Actually, large fires are often driven by poor forestry practices, such as failure to thin undergrowth or remove dead trees.
As usual, ideology trumps science with this sort of “research.” More of the kind of performance we saw from Heidi Cullen at the Senate hearings.
@Fred from Canuckistan –
I’d houseclean the entire educational establishment from preschool to graduate school to get rid of these furuncles and stop them from corrupting our young people.

August 1, 2013 9:57 am

I think extreme wildfires are due to excess carbon dioxide causing extreme growth which leads to evermore combustible material. Oh noes!!!

August 1, 2013 10:01 am

The Gray Monk @ 9:09 am:
Exactly so.

August 1, 2013 10:02 am

So they see changes in the weather and models since 1975, and give their opinion of the effect of those changes. Did they examine how often in the past similar conditions existed?

August 1, 2013 10:02 am

More predictions based on models that have been proven wrong. Nothing like ignoring facts to fuel an agenda. No matter how you look at it; BS + BS still equals BS. Just more of it!

August 1, 2013 10:04 am

who cares what the Journal of Applied Meteorology and Climatology says about Extreme Wildfires? You want actual information, you go to the Extreme Journal of Extremely Applied Extreme Meteorology and Extreme Climatology. And MSU? They don’t even have an Extreme Department of Extreme Climatology or Extreme Meteorology, so I don’t know where they get off doing a totally non-extreme study on anything.

August 1, 2013 10:13 am

Additional authors were Sum Ting Wong, Wi Tu Lo and Ho Lee Fuk.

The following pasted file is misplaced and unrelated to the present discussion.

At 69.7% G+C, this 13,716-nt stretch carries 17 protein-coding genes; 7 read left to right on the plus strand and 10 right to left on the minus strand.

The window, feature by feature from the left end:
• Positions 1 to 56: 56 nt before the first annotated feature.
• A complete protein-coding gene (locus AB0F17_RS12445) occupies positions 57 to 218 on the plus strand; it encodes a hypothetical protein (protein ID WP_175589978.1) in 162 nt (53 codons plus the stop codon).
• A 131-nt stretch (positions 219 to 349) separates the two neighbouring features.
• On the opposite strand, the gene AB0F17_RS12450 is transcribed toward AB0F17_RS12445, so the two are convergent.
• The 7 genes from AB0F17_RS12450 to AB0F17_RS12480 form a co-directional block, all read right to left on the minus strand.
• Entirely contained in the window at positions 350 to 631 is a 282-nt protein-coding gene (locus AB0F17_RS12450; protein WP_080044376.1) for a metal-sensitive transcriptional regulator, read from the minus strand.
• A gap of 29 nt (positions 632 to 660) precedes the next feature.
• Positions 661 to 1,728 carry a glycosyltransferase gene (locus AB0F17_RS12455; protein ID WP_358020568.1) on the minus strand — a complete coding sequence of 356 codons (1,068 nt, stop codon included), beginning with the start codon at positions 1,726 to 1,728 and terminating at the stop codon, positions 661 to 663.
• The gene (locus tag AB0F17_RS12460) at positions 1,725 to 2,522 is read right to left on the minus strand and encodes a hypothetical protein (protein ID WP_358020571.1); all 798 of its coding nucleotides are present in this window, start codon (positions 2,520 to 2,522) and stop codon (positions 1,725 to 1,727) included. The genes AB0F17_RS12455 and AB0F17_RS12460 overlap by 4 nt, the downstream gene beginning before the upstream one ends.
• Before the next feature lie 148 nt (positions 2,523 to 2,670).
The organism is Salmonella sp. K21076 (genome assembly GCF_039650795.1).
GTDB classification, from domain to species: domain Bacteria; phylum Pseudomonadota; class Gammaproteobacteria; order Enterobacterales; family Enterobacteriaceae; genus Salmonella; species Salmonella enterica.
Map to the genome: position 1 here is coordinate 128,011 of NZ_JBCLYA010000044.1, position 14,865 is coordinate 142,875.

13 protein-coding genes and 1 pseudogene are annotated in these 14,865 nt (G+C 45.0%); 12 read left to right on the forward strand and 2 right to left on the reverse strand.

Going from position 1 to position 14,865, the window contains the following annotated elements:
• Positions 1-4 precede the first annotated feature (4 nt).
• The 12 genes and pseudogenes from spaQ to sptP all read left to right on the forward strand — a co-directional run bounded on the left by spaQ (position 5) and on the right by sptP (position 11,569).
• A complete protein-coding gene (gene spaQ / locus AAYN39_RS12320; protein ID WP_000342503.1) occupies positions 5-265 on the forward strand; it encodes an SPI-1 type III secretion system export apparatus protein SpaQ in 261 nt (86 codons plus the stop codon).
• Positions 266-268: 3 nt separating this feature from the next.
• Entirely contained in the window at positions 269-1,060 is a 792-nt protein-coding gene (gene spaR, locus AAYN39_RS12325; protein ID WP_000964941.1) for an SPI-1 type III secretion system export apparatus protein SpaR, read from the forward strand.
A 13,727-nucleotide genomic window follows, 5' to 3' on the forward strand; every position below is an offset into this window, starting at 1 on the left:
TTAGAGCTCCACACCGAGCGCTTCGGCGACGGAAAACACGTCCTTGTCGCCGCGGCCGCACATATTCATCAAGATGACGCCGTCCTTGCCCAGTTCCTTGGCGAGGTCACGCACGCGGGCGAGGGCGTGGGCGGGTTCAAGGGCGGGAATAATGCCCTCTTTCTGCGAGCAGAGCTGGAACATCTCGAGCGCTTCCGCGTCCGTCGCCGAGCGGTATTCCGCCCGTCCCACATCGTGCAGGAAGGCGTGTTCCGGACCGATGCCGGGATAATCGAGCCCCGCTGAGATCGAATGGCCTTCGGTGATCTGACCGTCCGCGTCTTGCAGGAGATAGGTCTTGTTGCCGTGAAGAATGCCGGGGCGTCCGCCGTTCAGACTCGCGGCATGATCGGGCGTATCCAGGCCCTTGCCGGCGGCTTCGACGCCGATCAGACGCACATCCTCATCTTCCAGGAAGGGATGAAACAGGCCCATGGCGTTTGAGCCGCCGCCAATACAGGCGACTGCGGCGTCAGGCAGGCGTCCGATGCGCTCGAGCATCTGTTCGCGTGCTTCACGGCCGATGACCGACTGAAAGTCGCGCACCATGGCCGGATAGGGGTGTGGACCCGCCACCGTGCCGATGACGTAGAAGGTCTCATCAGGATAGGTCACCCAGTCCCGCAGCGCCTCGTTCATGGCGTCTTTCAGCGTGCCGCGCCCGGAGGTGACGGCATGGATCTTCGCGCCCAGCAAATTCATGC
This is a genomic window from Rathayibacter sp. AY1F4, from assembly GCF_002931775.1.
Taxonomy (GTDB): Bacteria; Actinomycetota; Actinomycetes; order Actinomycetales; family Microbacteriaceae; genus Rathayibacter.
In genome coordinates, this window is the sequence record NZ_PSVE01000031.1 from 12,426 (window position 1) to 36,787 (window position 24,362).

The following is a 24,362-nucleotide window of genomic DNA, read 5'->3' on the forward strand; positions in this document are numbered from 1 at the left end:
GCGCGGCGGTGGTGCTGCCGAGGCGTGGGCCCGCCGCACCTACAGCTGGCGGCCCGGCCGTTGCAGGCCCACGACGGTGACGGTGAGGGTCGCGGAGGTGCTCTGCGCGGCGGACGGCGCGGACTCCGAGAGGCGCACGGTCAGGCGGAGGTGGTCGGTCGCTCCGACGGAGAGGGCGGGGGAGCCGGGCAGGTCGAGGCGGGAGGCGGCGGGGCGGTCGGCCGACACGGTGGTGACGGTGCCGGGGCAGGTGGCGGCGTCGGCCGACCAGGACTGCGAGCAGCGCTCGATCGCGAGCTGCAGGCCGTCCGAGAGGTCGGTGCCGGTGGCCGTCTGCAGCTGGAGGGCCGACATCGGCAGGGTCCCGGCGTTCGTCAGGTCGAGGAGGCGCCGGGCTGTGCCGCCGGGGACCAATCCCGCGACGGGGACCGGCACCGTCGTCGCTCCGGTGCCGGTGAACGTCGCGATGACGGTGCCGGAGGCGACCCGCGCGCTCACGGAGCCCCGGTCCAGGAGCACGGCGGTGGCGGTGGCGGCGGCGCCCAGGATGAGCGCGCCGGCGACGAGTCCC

Tom in Minnetonka
August 1, 2013 10:23 am

Seems like an increase of CO2 is almost always associated with a decrease in O2 which should decrease fire danger. See for example: http://bluemoon.ucsd.edu/publications/ralph/3_Seasonal.pdf

August 1, 2013 10:29 am

‘May’ is a month of the year , and a great get-out trick for those that wish to make a claim which allows them to say ‘its not happened yet but it could’ or those that want to get their excuses in early for when their BS turns out to be total wrong.

August 1, 2013 10:39 am

As usual, pick a location in question, run the 21 General Circulation Models (GCMs) out to the year 2100, and find that 13 of 21 models predict that location will be dryer (or wetter, or warmer, or windier, or less windy, or in some cases cooler).
Then pick another location. At this other location perhaps 13 models will predict a wetter future, but not the same 13 models.
Models are not thrown out because they disagree with the average of all models 80% of the time. The 20% where a poor predictor agrees with at least 12 other models is important to these statistacally challenged computer modelers.

D Nash
August 1, 2013 10:49 am